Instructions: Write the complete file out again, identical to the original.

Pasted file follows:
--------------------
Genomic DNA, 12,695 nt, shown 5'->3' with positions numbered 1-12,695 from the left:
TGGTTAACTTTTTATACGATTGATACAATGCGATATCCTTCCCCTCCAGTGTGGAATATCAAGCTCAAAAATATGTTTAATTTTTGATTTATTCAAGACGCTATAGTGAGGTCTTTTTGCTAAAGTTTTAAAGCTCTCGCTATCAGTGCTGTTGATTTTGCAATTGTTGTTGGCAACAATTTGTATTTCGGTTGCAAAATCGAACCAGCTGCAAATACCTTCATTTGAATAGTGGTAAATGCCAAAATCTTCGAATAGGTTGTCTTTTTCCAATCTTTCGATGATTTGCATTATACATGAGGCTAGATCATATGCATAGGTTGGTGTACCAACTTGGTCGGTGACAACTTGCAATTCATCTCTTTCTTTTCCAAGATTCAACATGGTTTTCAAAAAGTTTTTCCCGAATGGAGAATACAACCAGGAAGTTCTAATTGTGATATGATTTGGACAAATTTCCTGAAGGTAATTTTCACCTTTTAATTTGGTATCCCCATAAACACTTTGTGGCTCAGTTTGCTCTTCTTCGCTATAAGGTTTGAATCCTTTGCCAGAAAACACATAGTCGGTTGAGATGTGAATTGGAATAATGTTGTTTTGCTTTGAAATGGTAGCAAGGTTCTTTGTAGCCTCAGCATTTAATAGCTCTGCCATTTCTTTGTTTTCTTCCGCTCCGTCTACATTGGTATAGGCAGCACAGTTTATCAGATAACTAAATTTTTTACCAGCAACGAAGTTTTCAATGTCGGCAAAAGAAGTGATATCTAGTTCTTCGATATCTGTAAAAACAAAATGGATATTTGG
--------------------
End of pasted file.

Genomic DNA, 12,695 nt, shown 5'->3' with positions numbered 1-12,695 from the left:
TGGTTAACTTTTTATACGATTGATACAATGCGATATCCTTCCCCTCCAGTGTGGAATATCAAGCTCAAAAATATGTTTAATTTTTGATTTATTCAAGACGCTATAGTGAGGTCTTTTTGCTAAAGTTTTAAAGCTCTCGCTATCAGTGCTGTTGATTTTGCAATTGTTGTTGGCAACAATTTGTATTTCGGTTGCAAAATCGAACCAGCTGCAAATACCTTCATTTGAATAGTGGTAAATGCCAAAATCTTCGAATAGGTTGTCTTTTTCCAATCTTTCGATGATTTGCATTATACATGAGGCTAGATCATATGCATAGGTTGGTGTACCAACTTGGTCGGTGACAACTTGCAATTCATCTCTTTCTTTTCCAAGATTCAACATGGTTTTCAAAAAGTTTTTCCCGAATGGAGAATACAACCAGGAAGTTCTAATTGTGATATGATTTGGACAAATTTCCTGAAGGTAATTTTCACCTTTTAATTTGGTATCCCCATAAACACTTTGTGGCTCAGTTTGCTCTTCTTCGCTATAAGGTTTGAATCCTTTGCCAGAAAACACATAGTCGGTTGAGATGTGAATTGGAATAATGTTGTTTTGCTTTGAAATGGTAGCAAGGTTCTTTGTAGCCTCAGCATTTAATAGCTCTGCCATTTCTTTGTTTTCTTCCGCTCCGTCTACATTGGTATAGGCAGCACAGTTTATCAGATAACTAAATTTTTTACCAGCAACGAAGTTTTCAATGTCGGCAAAAGAAGTGATATCTAGTTCTTCGATATCTGTAAAAACAAAATGGATATTTGG